Sports

Amateur draft 2009: Strasburg and the rest

With his 100 mph fastball, Stephen Strasburg has all but eliminated any mystery about which player will be picked first by the Washington Nationals in the baseball draft tonight.

Barring a big surprise, the suspense begins at No. 2.

“Oh, it’s a terrific drop-off,” Los Angeles Angels scouting director Eddie Bane said. “You don’t want to admit that, but this guy, like everybody said, is a once-in-a-lifetime guy.”

While Strasburg was striking out overmatched college hitters at San Diego State, major league teams spent the spring sorting through the best of the rest, including North Carolina slugger Dustin Ackley, Missouri right-hander Kyle Gibson and high school outfielder Donavan Tate.

New general manager Jack Zduriencik and the Seattle Mariners pick second, followed by San Diego, Pittsburgh and Baltimore.

But once Strasburg comes off the board, it’s a fickle class of prospects that has drawn mixed reviews.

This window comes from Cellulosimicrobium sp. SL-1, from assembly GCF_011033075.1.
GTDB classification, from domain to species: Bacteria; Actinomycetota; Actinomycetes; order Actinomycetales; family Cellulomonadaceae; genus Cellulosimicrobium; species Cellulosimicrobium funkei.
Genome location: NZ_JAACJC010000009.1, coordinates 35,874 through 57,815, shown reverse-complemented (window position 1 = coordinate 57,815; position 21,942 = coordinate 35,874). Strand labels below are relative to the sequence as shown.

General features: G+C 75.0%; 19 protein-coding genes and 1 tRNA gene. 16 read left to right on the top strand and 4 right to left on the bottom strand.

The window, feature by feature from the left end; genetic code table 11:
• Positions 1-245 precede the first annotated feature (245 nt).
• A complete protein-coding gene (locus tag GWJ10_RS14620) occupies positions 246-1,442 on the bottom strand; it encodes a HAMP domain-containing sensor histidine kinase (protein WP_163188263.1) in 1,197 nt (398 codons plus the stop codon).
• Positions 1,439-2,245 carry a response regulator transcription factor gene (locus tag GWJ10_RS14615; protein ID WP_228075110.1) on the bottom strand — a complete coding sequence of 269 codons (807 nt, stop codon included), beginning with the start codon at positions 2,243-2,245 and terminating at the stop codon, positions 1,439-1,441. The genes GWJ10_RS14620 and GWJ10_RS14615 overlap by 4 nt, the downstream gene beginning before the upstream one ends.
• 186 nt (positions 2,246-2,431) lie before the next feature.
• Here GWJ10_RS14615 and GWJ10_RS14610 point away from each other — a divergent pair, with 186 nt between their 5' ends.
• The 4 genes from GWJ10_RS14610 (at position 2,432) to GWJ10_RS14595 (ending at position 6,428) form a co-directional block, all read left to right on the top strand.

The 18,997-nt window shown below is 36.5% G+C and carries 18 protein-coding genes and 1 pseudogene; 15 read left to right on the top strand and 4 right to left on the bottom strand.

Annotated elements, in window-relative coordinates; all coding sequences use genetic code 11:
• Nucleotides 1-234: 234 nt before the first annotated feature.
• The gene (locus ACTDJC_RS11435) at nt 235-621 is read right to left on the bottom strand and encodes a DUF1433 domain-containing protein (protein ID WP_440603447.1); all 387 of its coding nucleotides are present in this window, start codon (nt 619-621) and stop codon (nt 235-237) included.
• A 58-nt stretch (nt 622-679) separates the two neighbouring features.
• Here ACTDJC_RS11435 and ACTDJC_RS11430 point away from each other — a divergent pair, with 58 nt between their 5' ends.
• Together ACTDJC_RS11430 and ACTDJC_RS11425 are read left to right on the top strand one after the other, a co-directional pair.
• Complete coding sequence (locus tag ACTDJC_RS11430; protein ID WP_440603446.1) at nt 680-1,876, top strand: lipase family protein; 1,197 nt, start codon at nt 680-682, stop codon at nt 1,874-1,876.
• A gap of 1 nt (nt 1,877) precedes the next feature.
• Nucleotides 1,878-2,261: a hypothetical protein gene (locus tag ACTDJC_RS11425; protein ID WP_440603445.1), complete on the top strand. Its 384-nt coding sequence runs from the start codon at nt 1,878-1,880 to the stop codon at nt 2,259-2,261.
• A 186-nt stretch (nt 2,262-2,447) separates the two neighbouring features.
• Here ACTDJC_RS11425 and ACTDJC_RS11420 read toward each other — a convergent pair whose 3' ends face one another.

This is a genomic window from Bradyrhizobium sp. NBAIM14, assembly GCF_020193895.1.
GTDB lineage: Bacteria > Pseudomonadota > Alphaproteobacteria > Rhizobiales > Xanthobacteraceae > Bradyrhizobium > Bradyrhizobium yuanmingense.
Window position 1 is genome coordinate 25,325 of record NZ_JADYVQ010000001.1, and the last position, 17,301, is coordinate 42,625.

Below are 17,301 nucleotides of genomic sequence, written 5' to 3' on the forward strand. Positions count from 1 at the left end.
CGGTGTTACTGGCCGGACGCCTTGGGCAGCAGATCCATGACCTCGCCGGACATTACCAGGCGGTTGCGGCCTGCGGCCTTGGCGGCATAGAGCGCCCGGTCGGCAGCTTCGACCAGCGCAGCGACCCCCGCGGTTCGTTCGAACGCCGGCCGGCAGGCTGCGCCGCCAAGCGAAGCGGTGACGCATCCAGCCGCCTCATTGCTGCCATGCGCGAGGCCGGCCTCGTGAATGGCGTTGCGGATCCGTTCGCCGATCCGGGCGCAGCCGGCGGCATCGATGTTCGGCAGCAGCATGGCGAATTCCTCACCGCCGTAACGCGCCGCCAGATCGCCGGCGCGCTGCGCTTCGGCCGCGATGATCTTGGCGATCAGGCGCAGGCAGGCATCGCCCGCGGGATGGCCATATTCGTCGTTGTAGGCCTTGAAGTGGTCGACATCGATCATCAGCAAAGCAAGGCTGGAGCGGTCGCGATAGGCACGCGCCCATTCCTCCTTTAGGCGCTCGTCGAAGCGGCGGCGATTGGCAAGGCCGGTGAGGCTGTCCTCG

“I think it’s a more unpredictable draft than any I’ve been involved with,” Rays scouting director R.J. Harrison said. “Usually it gets down to about the middle of the first round where you get the first ‘oooh,’ where they took that guy there. I think the ooohs and aaahs could start earlier.”

Tampa Bay had the top pick each of the past two years, but the defending AL champions won’t make their first selection today until No. 30.

Teams like the Padres, Pirates and Orioles will be looking to snap up future stars who can help turn around their franchises, just as Tampa Bay did with a string of top-10 picks over the past decade.

“It’s an opportunity to infuse new talent into the organization,” said Mike Hill, general manager of the penny-pinching Florida Marlins. “Obviously for a club like us, it’s very important.”

And some of these kids aren’t too far from the big leagues.

Gordon Beckham became the fourth member of last year’s draft class to reach the majors when he was called up by the Chicago White Sox last week.

David Price, Rick Porcello and Matt Wieters were all selected in 2007.

Maybe that’s one reason the baseball draft seems to be gaining more attention. Only a few years ago, the entire event was held in virtual obscurity via conference call.

David Wright recalled hustling home from a high school exam and listening on the Internet as the New York Mets made him the 38th pick in 2001.

“Made it home just in time to hear my name called,” Wright said. “Something I’ll never forget.”

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